Since 2014, in the wake of sometimes fatal violence attributed to Uighur Muslim militants, the Chinese Communist Party (CCP) has pursued a draconian security offensive in its officially autonomous northwest province. The crackdown is an attempt to force Xinjiang’s predominantly Muslim population to embrace the language, culture and political loyalties of China’s Han majority.
In the wake of recent reports of mass forced sterilisations, and drone footage of bounded prisoners being herded onto trains in Xinjiang, British politicians from across the ideological spectrum, including John McDonnell and Iain Duncan Smith, have denounced Beijing’s repression. Uighur exiles have submitted evidence to the International Criminal Court, requesting that Chinese officials be investigated for genocide and crimes against humanity. US Secretary of State Mike Pompeo and Treasury Secretary Steven Mnuchin have announced sanctions on four senior CCP officials for systemic human rights abuse.
Joanne Smith Finley of Newcastle University is a Xinjiang specialist, and has visited the region repeatedly since 1995. On her most recent trip in July 2018, Smith Finley told me, “the region was unrecognisable; there was such a tangible sense of fear and trauma”. When she arrived back in the UK, Smith Finley felt compelled to re-read George Orwell’s novel Nineteen Eighty-Four. She is not alone in making this link: it has become a staple reference in headlines about Xinjiang. In October 2019, Pompeo declared that in China’s far west, “the pages of George Orwell’s Nineteen Eighty-Four are coming to life”.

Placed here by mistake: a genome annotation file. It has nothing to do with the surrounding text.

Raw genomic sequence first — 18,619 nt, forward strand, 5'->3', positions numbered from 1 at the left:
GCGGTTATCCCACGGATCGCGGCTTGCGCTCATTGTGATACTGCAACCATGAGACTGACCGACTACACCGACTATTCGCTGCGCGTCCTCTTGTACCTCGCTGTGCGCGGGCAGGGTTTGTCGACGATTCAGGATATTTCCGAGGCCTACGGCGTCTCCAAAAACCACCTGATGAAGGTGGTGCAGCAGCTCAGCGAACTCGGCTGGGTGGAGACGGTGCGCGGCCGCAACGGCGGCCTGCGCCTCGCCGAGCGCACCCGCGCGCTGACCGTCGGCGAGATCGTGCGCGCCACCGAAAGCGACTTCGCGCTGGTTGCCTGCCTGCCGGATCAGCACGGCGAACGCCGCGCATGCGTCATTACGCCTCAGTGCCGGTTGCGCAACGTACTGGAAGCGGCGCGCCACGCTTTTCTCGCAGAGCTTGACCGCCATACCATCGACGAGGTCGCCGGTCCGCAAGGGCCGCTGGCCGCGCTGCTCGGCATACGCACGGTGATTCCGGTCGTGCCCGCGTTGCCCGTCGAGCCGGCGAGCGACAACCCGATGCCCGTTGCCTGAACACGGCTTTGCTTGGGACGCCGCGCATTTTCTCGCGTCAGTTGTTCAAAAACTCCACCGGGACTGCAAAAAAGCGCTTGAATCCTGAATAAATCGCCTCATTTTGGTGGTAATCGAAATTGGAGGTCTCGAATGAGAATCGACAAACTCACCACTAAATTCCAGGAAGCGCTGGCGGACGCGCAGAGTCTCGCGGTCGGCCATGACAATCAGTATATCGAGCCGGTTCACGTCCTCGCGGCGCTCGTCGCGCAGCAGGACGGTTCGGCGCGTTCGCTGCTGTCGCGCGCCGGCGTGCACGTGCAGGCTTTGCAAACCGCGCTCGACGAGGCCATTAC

The resonances with Nineteen Eighty-Four go well beyond the intensive use of surveillance technology. Since 2017, organisations such as Human Rights Watch have been reporting that hundreds of thousands of the region’s Uighur Muslims are being detained by the CCP, with many dispatched to what the authorities refer to as “transformation-through-education training centres”. The Chinese government initially denied the reports, but now it insists that the centres are reasonable measures against Islamic extremism and political separatism. According to the state, they help “students” to be better citizens through studying Mandarin, state law, and job skills. But along with allegations of rape, torture and forced sterilisation, detention survivors have described being coerced into self-criticism and confessing to imaginary offences, as well as to rote-learn the ideological edicts of Xi Jinping’s regime.
Smith Finley remembered how Nineteen Eighty-Four’s torturer-confessor, O’Brien, tells Winston Smith towards the end of the novel: “We shall squeeze you empty, and then we shall fill you with ourselves.” That, she said, “characterizes most of the recent developments in Xinjiang.” These parallels are more than happenstance. It may be the most over-invoked novel in the English language, but Orwell’s classic shares a point of origin with China’s treatment of the Uighurs in Xinjiang.